Have a Happy, Reflective, and Fruitful Fourth of July

July 4th, 2011

By Dan Miller

Theodore RooseveltOur history can guide our future if we will that it do so.

Here are some words from a Fourth of July speech given by Theodore Roosevelt to the citizens of Dickinson, in the Dakotas, back in 1886.  Dickinson had a population of about seven hundred but many from other communities came and it was the largest crowd ever seen in Stark County.  According to David McCullough’s Mornings on Horseback,

A parade led by the Dickinson Silver Cornet Band included a wagon drawn by four white horses carrying thirty-eight little girls dressed in white, representing the states of the Union. According to one Medora man, everybody got caught up in the spirit and wanted to be part of the parade, with the result there was no one left to watch except two drunks who were beyond watching anything.

TR’s speech may seem naive and excessively idealistic to many in these days of multicultural ethics and feelings that it the government’s job, rather than our own, to care for us — to provide for us from conception and birth till death — as would a kindly guardian for an incompetent ward.  If TR’s words now strike many as naive and overly idealistic, so much the pity.

Here is some of what TR said:

I am peculiarly glad to have an opportunity of addressing you, my fellow citizens of Dakota, on the Fourth of July, because it always seems to me that those who dwell in a new territory and whose actions, therefore, are peculiarly fruitful, for good and bad alike, in shaping the future, have in consequence peculiar responsibilities. … Much has been given to us, and so, much will be expected of us; and we must take heed to use aright the gifts entrusted to our care.

The Declaration of Independence derived its peculiar importance, not on account of what America was, but because of what she was to become; she shared with other nations the present, and she yielded to them the past, but it was felt in return that to her, and to her especially, belonged the future. It is the same with us here. We, grangers and cowboys alike, have opened a new land. … [T]he first comers in a land can, by their individual efforts, do far more to channel out the course in which its history is to run than can those who come after them; and their labors, whether exercised on the side of evil or on the side of good, are far more effective than if they had remained in old settled communities.

So it is peculiarly incumbent on us here today so to act throughout our lives as to leave our children a heritage, for which we will receive their blessings and not their curse. … If you fail to work in public, as well as in private, for honesty and uprightness and virtue, if you condone vice because the vicious man is smart, or if you in any other way cast your weight into the scales in favor of evil, you are just so far corrupting and making less valuable the birthright of your children. …

It is not what we have that will make us a great nation; it is the way in which we use it. …

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One Response to “Have a Happy, Reflective, and Fruitful Fourth of July”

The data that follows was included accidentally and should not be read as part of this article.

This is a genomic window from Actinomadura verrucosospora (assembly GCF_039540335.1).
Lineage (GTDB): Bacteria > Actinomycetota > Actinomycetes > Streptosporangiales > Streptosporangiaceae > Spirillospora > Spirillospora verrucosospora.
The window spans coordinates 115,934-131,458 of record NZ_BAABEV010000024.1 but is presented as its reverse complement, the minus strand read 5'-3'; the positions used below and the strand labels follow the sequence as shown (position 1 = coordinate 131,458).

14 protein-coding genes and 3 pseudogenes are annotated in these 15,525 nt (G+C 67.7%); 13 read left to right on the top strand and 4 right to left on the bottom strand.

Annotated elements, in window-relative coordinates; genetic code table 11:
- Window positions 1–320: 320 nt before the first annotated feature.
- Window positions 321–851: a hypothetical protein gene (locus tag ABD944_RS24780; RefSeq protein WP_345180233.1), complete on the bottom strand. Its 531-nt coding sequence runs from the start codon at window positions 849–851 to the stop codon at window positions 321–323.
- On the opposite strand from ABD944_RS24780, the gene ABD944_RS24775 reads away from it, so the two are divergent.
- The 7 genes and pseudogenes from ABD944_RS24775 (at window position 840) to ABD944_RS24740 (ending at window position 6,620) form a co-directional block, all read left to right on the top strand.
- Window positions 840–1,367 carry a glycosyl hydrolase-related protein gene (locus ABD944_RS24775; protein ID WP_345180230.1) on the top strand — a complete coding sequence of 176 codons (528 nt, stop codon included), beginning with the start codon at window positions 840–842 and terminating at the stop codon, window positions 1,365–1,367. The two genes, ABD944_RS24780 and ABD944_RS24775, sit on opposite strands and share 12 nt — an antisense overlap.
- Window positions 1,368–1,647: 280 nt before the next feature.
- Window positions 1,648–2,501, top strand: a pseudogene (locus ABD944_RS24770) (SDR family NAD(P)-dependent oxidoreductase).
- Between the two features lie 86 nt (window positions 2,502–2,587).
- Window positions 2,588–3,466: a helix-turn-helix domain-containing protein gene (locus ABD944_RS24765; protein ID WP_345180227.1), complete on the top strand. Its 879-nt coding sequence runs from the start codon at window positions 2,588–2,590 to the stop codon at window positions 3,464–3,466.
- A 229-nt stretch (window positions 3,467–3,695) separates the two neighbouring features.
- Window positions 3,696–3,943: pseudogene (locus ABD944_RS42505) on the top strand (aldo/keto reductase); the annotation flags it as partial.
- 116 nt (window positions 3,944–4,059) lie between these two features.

1. Tom Carter |

    Thanks for quoting TR’s speech, Dan. I hadn’t read it before. These words struck me as particularly relevant today:

    The Declaration of Independence derived its peculiar importance, not on account of what America was, but because of what she was to become; she shared with other nations the present, and she yielded to them the past, but it was felt in return that to her, and to her especially, belonged the future. …

    All American citizens, whether born here or elsewhere, whether of one creed or another, stand on the same footing; we welcome every honest immigrant no matter from what country he comes, provided only that he leaves off his former nationality, and remains neither Celt nor Saxon, neither Frenchman nor German, but becomes an American, desirous of fulfilling in good faith the duties of American citizenship.

    These thoughts from your conclusion are also important:

    The future, however, is still in our hands and we can make of it only what we will, in national sickness and in national health, for better or for worse. Nations, not cared for by their sovereigns, the people, rot because they let them.

    Some people look at America today and fear (or for some on the left, hope) that our glory days are over. That will be true only if we let it be true. Much of what led to our current problems began as best intentions, but not everything worked out well. That means we have to fix things, to take care of our national health.

    Just like the seasons of Earth itself, there are cycles in the lives of nations and peoples. We went through over 40 years of social experimentation and, with the best intentions, tried to make everyone’s life perfect, or as nearly so as possible. It’s time to deal with the effects of all that, to manage the cycle we’re now in. The only way to do that is to begin a countervailing period of conservative government, in which we pay our bills, spend only as much as we can, husband our use of force and diplomatic power, and permit only those immigrants to enter our country who come legally and with the right intentions. We must start in November 2012; there’s no time left to waste.


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